- The decision has been taken in view of the fact that the government has referred the dispute over the finalisation of LTS for BPCL workers to the Industrial Tribunals
- The government has also given the tribunals 90 days to resolve the issue
New Delhi: Trade unions at disinvestment-bound Bharat Petroleum Corporation Ltd (BPCL) have decided to withdraw the five-day strike, which was supposed to begin from Friday, Praveen Kumar P, General Secretary of INTUC-affiliated Cochin Refinery Employees’ Association, told PSU Watch. The decision has been taken in view of the fact that the government has referred the dispute over the finalisation of Long-term Settlement (LTS) for workers at Mumbai and Kochi Refineries to the Industrial Tribunals at Mumbai and Ernakulum, respectively. The government has also given the tribunals 90 days to resolve the issue, said Kumar.
Govt refers LTS dispute at BPCL to CGIT
The Central government has asked the Central Government Industrial Tribunal (CGIT) to adjudicate whether the action of the BPCL management in in offering fitment benefits and DA merger at the rate of 12 percent and 95 percent as against 15 percent and 100 percent, respectively, as demanded by the Cochin Refineries Workers’ Association and the Petroleum Workmen’s Union in line with the benefits granted to other oil sector Central public sector undertakings, is “fair, reasonable and justifiable,” said the order issued by the Labour Ministry.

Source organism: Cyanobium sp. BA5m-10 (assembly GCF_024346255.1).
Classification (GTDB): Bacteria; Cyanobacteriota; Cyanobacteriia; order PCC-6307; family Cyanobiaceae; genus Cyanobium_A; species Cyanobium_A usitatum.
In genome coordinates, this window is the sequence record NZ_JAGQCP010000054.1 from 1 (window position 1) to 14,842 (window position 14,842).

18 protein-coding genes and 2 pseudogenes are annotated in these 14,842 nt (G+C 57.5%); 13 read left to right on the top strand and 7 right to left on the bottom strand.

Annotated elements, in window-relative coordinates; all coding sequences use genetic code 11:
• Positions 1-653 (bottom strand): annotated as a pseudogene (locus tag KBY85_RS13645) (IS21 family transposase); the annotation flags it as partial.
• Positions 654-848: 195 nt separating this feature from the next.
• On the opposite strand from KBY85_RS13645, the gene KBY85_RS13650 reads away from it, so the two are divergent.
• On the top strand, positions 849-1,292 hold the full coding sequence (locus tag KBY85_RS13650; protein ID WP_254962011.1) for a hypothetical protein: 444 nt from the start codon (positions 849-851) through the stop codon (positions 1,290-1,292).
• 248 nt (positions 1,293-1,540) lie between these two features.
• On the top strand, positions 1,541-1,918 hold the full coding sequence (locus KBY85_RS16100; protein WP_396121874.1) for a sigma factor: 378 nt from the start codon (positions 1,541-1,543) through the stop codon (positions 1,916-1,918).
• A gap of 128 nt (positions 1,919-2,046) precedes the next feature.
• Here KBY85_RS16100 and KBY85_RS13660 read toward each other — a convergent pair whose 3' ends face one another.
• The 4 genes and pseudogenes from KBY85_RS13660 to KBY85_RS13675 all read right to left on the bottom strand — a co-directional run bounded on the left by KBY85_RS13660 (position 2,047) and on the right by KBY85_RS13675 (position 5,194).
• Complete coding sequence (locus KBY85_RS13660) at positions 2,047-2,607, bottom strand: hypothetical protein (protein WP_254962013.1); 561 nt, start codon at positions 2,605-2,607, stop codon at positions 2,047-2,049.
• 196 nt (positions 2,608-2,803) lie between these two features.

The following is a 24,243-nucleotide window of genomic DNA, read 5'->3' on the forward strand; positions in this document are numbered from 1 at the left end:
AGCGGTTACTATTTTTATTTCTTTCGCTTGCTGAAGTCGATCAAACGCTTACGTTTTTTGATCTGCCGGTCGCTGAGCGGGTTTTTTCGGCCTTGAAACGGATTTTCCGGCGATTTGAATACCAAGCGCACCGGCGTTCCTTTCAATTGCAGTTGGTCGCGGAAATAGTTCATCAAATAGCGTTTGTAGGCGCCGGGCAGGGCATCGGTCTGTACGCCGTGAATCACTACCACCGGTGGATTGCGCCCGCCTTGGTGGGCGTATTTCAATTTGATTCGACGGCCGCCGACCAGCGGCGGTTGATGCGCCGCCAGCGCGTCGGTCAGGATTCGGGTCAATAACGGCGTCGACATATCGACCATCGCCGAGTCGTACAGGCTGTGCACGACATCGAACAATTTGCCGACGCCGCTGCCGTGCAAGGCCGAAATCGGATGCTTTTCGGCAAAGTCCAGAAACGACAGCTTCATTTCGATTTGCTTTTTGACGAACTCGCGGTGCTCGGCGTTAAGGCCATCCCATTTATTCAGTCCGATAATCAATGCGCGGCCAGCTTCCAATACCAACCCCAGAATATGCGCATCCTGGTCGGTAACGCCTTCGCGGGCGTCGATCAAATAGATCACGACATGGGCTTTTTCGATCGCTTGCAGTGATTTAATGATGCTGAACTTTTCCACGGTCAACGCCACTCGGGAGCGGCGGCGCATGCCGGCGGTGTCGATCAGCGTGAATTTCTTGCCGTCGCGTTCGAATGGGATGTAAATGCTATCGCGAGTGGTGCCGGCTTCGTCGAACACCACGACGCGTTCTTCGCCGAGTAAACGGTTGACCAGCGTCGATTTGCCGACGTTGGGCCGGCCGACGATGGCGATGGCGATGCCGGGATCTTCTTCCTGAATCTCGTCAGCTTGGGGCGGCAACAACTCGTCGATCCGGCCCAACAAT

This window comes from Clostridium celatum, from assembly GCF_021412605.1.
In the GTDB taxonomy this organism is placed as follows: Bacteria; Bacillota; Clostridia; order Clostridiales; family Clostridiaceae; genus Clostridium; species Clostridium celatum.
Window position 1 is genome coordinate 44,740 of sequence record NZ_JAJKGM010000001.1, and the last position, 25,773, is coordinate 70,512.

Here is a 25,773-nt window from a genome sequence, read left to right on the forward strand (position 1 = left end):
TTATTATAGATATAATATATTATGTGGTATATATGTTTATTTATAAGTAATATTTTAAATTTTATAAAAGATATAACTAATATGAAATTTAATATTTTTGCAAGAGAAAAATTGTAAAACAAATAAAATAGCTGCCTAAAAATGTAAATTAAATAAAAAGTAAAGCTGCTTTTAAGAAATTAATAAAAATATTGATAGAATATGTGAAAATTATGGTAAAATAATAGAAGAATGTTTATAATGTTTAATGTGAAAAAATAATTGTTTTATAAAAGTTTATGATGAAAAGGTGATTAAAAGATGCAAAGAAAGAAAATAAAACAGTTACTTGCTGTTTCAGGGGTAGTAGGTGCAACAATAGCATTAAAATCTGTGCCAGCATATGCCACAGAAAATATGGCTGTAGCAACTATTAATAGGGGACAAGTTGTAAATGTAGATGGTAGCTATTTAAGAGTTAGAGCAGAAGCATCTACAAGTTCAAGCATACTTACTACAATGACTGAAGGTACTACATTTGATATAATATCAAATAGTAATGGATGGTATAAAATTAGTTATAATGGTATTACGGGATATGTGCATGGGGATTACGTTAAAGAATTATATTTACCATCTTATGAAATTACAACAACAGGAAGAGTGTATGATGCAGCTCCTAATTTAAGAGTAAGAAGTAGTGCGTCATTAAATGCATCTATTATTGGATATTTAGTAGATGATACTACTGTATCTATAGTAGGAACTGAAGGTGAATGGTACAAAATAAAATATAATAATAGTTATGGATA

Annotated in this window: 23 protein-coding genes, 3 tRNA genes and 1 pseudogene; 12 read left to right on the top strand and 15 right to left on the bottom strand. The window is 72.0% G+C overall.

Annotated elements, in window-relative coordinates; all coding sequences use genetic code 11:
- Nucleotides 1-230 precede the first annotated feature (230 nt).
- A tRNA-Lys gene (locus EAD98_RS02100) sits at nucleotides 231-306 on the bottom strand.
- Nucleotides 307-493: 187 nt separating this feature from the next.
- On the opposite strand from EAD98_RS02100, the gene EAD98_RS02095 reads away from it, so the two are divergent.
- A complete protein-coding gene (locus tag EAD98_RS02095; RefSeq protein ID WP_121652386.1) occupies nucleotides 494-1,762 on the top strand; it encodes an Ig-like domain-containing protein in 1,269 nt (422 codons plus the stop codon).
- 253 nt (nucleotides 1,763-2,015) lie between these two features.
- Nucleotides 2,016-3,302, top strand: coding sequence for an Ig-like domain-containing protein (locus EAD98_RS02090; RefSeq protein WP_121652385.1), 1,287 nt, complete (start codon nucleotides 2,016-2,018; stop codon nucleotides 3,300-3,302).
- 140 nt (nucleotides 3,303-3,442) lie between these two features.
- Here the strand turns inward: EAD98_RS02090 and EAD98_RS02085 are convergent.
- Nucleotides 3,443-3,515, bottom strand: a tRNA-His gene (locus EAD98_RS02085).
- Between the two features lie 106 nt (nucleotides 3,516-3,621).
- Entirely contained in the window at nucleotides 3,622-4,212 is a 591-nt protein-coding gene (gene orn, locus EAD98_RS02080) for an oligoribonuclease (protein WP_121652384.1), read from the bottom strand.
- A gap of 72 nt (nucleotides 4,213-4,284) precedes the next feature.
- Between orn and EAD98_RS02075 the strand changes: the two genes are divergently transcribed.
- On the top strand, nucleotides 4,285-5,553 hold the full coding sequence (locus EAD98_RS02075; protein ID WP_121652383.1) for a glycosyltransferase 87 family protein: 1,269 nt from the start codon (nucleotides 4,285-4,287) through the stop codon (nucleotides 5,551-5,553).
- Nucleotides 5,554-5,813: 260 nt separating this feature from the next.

The CGITs have also been asked to adjudicate whether the action of the BPCL management on insisting that the unions sign the memorandum of agreement (MoA) on long-term wage agreement “with conditions attached as under Sub Clause ‘f’ of Clause I which undermines the role and existence” of the unions, is “fair, just and reasonable.” If not, what relief they are entitled to, the Labour Ministry has asked.
The 10-year wage agreement for refinery workers was due from August 1, 2018 but has been delayed. There are two clauses in the MoA on wage settlement drafted by the BPCL management which have not gone down well with the workers. Clause 1 (f) of the MoA on wages and other matters states: “The management reserves the right to review and revisit the MoA once every three years, with the first such review due w.e.f. 01.06.2022, and/or as per the terms set out in the Share Purchase Agreement (or any other documentation pursuant to which the privatisation of the Corporation is recorded) whichever, applies and wherever required amend/ modify/ alter the terms and conditions agreed to in this MoA based on profitability, capacity to pay, affordability, sustainability, least cost methodologies deployment, market determined compensation structures & any other factors that may arise. Management shall give 90 days' notice to the Union(s) signatory to this MoA before invoking this clause.”
The workers’ unions have claimed that the clause would grant “unilateral powers to the management” to make changes to the wage agreement from June 1, 2022, and is, hence, unacceptable to them. The other issue raised by the unions pertain to Dearness Allowance neutralization, fitment and pay scale.
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